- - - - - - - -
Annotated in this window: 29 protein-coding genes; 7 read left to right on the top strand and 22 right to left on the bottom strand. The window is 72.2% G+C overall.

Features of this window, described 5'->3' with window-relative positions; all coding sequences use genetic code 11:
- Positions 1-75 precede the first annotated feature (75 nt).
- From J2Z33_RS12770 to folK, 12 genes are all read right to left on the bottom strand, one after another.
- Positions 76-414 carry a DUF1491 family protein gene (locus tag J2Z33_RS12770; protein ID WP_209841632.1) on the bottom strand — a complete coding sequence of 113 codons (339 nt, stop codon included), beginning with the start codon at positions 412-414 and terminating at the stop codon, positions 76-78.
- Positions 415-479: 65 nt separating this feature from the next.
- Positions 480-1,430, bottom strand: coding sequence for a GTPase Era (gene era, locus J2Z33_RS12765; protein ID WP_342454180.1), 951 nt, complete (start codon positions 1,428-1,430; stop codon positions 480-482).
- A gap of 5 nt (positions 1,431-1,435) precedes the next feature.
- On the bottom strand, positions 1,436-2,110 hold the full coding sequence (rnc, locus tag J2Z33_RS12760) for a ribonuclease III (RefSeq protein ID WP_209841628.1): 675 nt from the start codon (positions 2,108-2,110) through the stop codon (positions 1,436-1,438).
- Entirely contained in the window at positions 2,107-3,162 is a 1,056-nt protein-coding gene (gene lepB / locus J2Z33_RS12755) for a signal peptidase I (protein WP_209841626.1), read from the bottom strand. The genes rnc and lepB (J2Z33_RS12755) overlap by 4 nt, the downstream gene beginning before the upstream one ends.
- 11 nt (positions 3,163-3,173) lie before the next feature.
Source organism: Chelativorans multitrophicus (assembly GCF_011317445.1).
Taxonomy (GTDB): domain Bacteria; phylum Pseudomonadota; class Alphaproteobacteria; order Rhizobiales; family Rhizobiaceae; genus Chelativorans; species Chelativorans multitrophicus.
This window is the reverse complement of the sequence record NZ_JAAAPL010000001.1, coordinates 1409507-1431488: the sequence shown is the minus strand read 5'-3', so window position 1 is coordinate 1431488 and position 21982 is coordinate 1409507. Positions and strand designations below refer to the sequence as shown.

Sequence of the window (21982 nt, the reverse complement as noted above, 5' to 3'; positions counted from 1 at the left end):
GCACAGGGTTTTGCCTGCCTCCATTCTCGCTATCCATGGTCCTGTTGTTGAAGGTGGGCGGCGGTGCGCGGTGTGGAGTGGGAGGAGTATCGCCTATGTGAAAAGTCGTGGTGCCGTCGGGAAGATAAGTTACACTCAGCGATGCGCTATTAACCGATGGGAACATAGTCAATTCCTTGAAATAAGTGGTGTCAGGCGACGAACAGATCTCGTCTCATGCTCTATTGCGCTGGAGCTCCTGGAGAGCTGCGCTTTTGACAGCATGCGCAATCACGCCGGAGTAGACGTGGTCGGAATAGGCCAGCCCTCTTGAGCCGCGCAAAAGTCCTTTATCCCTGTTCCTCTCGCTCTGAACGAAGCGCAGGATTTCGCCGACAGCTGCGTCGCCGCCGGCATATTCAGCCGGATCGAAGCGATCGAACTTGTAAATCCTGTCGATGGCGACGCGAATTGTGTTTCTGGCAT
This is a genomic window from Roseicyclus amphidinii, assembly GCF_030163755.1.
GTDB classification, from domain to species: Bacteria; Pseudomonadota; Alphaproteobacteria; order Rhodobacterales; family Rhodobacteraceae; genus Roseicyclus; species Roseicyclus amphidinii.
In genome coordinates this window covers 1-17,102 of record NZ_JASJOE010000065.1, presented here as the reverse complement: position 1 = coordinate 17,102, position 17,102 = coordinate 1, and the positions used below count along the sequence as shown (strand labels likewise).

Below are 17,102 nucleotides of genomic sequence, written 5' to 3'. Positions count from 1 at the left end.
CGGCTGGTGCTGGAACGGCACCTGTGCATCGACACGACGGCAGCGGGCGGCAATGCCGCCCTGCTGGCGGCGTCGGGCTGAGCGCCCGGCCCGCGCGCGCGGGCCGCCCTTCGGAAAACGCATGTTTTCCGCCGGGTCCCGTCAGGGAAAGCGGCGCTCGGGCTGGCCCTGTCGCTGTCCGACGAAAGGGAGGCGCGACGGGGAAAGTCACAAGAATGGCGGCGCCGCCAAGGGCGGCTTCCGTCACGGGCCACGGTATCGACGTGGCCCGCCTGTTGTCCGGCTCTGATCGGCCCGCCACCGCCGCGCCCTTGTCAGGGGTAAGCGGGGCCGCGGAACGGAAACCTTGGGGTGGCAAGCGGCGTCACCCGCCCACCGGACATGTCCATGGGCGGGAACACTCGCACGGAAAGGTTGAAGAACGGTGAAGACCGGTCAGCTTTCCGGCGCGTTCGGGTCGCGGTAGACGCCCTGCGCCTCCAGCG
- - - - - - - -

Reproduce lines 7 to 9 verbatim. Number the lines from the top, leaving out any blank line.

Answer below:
- Positions 480-1,430, bottom strand: coding sequence for a GTPase Era (gene era, locus J2Z33_RS12765; protein ID WP_342454180.1), 951 nt, complete (start codon positions 1,428-1,430; stop codon positions 480-482).
- A gap of 5 nt (positions 1,431-1,435) precedes the next feature.
- On the bottom strand, positions 1,436-2,110 hold the full coding sequence (rnc, locus tag J2Z33_RS12760) for a ribonuclease III (RefSeq protein ID WP_209841628.1): 675 nt from the start codon (positions 2,108-2,110) through the stop codon (positions 1,436-1,438).